Poor Channing Tatum. Looking back over the films of his that I’ve reviewed on here, combined with those I’ve seen otherwise, and some quick maths reveals my average score for his output is 1.625 out of 5. Including The Lego Movie skews this upward a bit, but really that’s just a cameo. So 1.625. Hardly comforting when approaching any new prospect that features him, especially considering that the lowest scoring of these was his most highbrow effort; Foxcatcher garnering a measly 0.5 out of 5. I guess it’s sadly safe to say I’m not his biggest fan.
When it comes to Jupiter Ascending, however, I can concede that he’s probably guilty of the least wrong-doing here, though by that point all that’s left is desperate salvaging of dignity. Tatum works in this movie because he is never expected to do anything other than roller-blade around the sky, catching Mila Kunis’ pitifully resourceless heroine whenever she does something inept enough to get her knocked off of the digital scenery. His character is essentially a part-human, part-wolf (but not werewolf) safety net. A reset button for every time Kunis needs a continue but doesn’t actually deserve one.
This has been a troubled picture. I’m fairly certain I first saw it trailed over 12 months ago, around the time of The Desolation of Smaug. At that time it looked spectacular; the Wachowskis were returning to their own brand of home-brewed science-fiction, and evidently going all-out on it. Cloud Atlas may have divided audiences, but I rather enjoyed it, and it had worked best when venturing into David Mitchell’s future worlds. The prospect of the Wachowskis taking us down the rabbit-hole once again guaranteed me a ticket come opening weekend. I was fully on board for this. But then opening weekend never arrived. The summer season came and went and Jupiter Ascending wasn’t part of it. See also the Christmas rush. I forgot about it.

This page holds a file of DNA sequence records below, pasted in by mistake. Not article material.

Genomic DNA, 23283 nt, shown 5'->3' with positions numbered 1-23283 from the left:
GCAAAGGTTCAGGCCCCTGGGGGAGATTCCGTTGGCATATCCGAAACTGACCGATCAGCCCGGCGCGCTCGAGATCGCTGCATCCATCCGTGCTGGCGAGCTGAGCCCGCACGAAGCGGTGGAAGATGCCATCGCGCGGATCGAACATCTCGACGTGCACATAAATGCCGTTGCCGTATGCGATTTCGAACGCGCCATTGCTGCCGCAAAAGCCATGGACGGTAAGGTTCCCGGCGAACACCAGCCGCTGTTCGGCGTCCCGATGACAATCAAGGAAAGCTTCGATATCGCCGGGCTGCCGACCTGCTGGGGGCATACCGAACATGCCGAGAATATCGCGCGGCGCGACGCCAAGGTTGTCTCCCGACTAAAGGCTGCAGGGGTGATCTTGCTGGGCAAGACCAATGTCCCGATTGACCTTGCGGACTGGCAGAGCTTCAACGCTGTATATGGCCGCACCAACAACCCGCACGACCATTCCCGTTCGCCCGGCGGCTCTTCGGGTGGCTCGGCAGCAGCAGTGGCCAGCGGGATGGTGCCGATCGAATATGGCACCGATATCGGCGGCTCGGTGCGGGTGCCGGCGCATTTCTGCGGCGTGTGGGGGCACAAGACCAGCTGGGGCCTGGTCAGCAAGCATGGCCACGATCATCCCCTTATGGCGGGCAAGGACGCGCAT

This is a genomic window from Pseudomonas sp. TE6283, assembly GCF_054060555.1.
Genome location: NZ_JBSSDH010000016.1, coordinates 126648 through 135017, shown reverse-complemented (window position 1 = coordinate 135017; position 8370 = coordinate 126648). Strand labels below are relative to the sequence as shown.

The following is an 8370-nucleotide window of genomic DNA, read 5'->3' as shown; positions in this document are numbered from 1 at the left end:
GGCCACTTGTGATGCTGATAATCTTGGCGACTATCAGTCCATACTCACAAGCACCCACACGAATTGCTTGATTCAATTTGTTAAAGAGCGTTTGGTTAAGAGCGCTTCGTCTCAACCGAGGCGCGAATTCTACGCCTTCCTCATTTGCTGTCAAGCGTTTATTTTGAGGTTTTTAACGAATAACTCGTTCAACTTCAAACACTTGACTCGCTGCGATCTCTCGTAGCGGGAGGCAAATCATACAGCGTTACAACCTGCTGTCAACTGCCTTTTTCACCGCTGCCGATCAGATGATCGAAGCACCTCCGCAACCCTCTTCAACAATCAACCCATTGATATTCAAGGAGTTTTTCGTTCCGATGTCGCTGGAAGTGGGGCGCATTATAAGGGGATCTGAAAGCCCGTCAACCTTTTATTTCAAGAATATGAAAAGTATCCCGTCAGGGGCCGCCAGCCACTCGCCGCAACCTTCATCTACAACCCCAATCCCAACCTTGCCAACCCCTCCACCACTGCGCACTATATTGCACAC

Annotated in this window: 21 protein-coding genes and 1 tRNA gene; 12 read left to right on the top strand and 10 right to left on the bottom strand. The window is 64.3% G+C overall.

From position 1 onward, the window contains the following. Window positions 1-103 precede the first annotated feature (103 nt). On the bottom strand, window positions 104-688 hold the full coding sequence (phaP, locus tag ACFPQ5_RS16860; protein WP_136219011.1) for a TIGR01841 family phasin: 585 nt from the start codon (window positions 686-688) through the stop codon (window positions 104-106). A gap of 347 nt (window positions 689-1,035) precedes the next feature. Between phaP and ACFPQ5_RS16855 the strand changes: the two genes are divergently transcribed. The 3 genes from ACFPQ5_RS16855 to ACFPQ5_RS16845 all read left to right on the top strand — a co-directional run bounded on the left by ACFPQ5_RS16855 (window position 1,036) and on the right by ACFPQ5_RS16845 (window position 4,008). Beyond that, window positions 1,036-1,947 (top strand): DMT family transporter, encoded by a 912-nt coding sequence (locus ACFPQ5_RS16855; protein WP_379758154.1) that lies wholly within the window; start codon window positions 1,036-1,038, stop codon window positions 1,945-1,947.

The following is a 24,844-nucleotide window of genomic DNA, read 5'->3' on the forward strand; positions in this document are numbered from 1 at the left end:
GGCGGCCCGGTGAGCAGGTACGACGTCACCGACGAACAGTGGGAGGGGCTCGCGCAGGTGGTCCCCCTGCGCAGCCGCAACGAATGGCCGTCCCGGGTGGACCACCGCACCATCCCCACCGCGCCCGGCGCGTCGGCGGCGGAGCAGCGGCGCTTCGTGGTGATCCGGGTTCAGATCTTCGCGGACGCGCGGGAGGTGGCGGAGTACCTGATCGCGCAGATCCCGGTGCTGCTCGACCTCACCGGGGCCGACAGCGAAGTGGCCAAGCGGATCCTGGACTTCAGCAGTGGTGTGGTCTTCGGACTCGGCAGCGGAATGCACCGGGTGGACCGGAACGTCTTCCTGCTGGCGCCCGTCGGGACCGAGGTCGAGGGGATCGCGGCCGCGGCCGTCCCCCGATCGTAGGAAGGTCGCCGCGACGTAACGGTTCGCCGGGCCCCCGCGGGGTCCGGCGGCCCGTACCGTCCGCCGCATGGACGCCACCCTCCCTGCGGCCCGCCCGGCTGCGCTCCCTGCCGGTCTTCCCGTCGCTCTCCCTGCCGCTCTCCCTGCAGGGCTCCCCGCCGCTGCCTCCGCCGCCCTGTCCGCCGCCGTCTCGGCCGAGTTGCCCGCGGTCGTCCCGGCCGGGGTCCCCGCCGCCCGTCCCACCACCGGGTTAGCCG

Then came the murmurings.
The internet loves a failure. It’s horrible that way. The delayed project became wrapped in an aura of doom, seemingly the butt of jokes before anyone had actually seen it. Then it was unveiled – note, not premiered – at Sundance. The reaction, for the most part, was bemused befuddlement. By the time I saw it, previewed again just two days before wide release, the audience around me already seemed ready for it; whole areas of the cinema catcalling Eddie Redmayne’s atrocious performance before he’d even had a chance to marvel us with what he does here. We’ve already made up our minds about Jupiter Ascending, it seems. And that opinion is that it sucks balls.